We just saw an older defenseman with a NTC coming off a difficult year (with less pedigree) yield a 2nd round pick in trade.

      Toolsy 28 year old top 4 defenseman with theoretical upside (though it’s probably only theoretical at this point in his career) don’t grow on trees.

      Aside from the overpaid utility defenseman on the expiring contract, the Canucks have a very nice set up on defence in terms of skill, reliability, handedness, age, contract etc…

      • bossram

        Im confused, who is the overpaid utility dman you speak of. I was going to say Alberts, but he doesnt even have a contract with the Canucks this season, and the next closest guys are all RFAs nest year.

      • Oh, I never implied that it wasn’t a fine contract. I personally think it’s great value but as you know with fickle Vancouver fans, there’s always something to pick on and the easiest targets are the players who make the most at their position.

        And I would say Edler’s upside is not theoretical. His high shot generation rate has been a constant in his career and it remained so last year even though the results didn’t show. The team just needs to understand how to use him better and tighten up their neutral zone and d-zone play.

        If he’s played 23 minutes a night in prime offensive situations while getting his time on PK, he’ll be fine and with some luck on his side, he might even earn some Norris votes.

  • With Edler I believe it’s a combination of everything that happened last year. Torts zone defensive style suited no one on this team and his “tough love” approach to coaching was the worst possible for Edler.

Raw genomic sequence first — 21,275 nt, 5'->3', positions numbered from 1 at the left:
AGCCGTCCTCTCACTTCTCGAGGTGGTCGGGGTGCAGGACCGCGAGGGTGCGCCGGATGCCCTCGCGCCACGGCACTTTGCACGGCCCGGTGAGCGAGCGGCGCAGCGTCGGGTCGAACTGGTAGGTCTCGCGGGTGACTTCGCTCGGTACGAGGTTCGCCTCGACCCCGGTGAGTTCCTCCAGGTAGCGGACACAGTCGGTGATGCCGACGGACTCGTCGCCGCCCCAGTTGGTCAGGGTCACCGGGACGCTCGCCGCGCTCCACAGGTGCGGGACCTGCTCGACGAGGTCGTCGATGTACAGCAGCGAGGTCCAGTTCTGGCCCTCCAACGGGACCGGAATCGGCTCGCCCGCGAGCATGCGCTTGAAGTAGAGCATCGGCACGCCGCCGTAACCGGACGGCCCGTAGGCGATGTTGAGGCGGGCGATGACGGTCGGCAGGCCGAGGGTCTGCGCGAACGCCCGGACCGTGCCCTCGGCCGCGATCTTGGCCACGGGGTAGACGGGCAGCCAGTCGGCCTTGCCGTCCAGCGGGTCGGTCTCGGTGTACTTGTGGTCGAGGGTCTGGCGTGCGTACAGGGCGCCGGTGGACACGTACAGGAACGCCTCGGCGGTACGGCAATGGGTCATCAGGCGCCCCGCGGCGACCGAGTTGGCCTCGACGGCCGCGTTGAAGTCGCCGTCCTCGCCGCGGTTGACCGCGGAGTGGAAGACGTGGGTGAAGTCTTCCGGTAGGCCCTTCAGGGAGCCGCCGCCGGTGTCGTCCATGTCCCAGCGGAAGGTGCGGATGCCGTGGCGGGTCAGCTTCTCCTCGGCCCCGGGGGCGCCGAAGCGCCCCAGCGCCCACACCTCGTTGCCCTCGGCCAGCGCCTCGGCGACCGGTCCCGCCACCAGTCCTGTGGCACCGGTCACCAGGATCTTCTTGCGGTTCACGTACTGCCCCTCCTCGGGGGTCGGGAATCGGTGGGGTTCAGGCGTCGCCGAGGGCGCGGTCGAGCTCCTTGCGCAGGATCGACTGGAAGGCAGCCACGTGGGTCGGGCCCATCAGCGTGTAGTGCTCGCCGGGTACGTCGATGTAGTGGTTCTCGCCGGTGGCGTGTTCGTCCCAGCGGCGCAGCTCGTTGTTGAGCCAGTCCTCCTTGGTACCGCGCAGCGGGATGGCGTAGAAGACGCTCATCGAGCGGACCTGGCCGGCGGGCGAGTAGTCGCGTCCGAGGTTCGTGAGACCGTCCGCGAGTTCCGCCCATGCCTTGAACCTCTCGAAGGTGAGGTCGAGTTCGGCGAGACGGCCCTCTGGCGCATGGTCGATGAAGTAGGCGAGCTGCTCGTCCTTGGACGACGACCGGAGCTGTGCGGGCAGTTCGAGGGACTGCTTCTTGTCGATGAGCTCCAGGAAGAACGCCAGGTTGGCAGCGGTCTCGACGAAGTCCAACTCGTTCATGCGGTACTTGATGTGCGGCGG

The ” you make your own luck” applies to last year. Was it a conicidence that Torts ran his top guys into the ground and emphasized shot blocking, then everyone got injured? It is a veteran team which could use a four line rotation to cut down mins.

    There was a dark cloud over the team all of last year and it seemed whatever could go wrong did. Even in preseason the team seems reenergized as does the loyal fan base. When Edlers confidence is up he plays well and it seems that Coach Willie is a positive hard working guy. Which should be right up Edlers alley

  • yugret

    “It can’t be on Tortorella either, and it can’t be on Edler’s teammates. The only reasonable explanation as to why no goals went in for Edler is that there is no reasonable explanation. Alex Edler flipped a coin and got tails 50 times in a row. It happens. It sucks, but it happens.”

    But when it happens you should question whether the coin was a fair coin to begin with. Edler’s results are so poor that they’re likely due to bad luck and bad play combined. Hopefully the David Booth experience has reminded us all that sometimes we need to view poor percentages in a Bayesian light and update our priors.